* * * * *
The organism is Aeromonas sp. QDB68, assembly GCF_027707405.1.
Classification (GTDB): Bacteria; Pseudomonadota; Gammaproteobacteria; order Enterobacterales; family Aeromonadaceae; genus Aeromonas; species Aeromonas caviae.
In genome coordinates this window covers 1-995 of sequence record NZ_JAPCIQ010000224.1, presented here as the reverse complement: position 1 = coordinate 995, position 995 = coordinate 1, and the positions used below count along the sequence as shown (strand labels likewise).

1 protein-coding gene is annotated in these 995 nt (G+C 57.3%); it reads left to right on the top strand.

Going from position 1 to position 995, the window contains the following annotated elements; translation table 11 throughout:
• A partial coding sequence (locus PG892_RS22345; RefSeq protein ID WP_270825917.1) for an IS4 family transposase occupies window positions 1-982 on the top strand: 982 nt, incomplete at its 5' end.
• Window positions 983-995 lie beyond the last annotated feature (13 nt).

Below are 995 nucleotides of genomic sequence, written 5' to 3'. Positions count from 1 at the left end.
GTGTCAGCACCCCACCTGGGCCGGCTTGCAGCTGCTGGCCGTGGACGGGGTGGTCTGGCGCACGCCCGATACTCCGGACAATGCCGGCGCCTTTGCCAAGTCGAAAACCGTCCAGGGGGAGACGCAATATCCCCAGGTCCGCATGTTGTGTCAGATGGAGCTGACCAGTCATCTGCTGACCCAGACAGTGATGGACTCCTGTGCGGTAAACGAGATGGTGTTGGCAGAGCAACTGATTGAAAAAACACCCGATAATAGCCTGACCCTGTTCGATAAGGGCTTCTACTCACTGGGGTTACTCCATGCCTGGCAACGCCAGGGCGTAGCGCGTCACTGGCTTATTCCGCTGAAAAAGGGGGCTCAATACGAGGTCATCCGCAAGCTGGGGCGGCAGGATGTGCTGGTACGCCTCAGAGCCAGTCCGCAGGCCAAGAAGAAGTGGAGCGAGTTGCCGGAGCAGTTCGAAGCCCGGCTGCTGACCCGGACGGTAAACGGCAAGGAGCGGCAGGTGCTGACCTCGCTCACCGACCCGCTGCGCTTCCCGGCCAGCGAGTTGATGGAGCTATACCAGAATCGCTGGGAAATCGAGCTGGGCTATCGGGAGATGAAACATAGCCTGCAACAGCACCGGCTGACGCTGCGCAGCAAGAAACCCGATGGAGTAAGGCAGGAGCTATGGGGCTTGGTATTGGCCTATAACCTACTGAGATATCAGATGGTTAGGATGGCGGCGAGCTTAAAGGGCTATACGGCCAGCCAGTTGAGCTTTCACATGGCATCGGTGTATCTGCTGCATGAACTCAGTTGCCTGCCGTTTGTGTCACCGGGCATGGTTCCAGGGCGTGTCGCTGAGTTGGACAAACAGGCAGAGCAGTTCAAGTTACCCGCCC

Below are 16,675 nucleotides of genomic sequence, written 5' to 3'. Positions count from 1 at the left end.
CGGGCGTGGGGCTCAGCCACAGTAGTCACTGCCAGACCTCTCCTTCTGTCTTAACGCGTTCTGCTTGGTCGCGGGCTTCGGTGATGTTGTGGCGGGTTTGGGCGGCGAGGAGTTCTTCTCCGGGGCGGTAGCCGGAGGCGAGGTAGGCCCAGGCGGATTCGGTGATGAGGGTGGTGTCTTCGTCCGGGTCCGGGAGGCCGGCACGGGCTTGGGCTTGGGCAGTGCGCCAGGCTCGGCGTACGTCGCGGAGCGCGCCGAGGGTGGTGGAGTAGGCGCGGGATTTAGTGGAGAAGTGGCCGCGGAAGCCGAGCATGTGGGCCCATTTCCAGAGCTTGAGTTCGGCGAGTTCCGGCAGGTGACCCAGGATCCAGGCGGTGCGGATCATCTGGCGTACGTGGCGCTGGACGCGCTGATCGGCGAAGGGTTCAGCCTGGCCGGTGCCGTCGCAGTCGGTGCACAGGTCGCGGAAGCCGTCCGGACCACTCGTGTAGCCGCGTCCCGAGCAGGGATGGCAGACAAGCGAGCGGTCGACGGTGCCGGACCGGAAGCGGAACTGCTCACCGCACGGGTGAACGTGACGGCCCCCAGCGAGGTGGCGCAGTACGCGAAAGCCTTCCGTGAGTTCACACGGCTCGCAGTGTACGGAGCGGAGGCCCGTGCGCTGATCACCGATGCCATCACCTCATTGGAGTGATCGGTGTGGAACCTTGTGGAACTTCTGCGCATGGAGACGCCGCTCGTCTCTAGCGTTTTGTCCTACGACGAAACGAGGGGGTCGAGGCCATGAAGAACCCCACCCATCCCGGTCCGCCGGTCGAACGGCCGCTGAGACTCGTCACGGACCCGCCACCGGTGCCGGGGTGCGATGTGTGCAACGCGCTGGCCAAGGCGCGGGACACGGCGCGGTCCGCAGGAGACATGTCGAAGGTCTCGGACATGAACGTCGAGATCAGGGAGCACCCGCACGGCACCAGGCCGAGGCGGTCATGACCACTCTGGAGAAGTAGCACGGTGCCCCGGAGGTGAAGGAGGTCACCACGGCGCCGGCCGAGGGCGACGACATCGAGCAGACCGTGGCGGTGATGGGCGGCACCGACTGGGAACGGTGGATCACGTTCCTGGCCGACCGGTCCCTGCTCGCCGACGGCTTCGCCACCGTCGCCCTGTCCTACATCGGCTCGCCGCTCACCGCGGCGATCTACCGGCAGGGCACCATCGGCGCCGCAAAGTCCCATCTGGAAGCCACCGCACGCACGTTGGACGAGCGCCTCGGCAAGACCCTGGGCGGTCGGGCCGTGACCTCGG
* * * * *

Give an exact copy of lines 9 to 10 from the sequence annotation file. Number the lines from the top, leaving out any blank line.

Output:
GTGTCAGCACCCCACCTGGGCCGGCTTGCAGCTGCTGGCCGTGGACGGGGTGGTCTGGCGCACGCCCGATACTCCGGACAATGCCGGCGCCTTTGCCAAGTCGAAAACCGTCCAGGGGGAGACGCAATATCCCCAGGTCCGCATGTTGTGTCAGATGGAGCTGACCAGTCATCTGCTGACCCAGACAGTGATGGACTCCTGTGCGGTAAACGAGATGGTGTTGGCAGAGCAACTGATTGAAAAAACACCCGATAATAGCCTGACCCTGTTCGATAAGGGCTTCTACTCACTGGGGTTACTCCATGCCTGGCAACGCCAGGGCGTAGCGCGTCACTGGCTTATTCCGCTGAAAAAGGGGGCTCAATACGAGGTCATCCGCAAGCTGGGGCGGCAGGATGTGCTGGTACGCCTCAGAGCCAGTCCGCAGGCCAAGAAGAAGTGGAGCGAGTTGCCGGAGCAGTTCGAAGCCCGGCTGCTGACCCGGACGGTAAACGGCAAGGAGCGGCAGGTGCTGACCTCGCTCACCGACCCGCTGCGCTTCCCGGCCAGCGAGTTGATGGAGCTATACCAGAATCGCTGGGAAATCGAGCTGGGCTATCGGGAGATGAAACATAGCCTGCAACAGCACCGGCTGACGCTGCGCAGCAAGAAACCCGATGGAGTAAGGCAGGAGCTATGGGGCTTGGTATTGGCCTATAACCTACTGAGATATCAGATGGTTAGGATGGCGGCGAGCTTAAAGGGCTATACGGCCAGCCAGTTGAGCTTTCACATGGCATCGGTGTATCTGCTGCATGAACTCAGTTGCCTGCCGTTTGTGTCACCGGGCATGGTTCCAGGGCGTGTCGCTGAGTTGGACAAACAGGCAGAGCAGTTCAAGTTACCCGCCC

Below are 16,675 nucleotides of genomic sequence, written 5' to 3'. Positions count from 1 at the left end.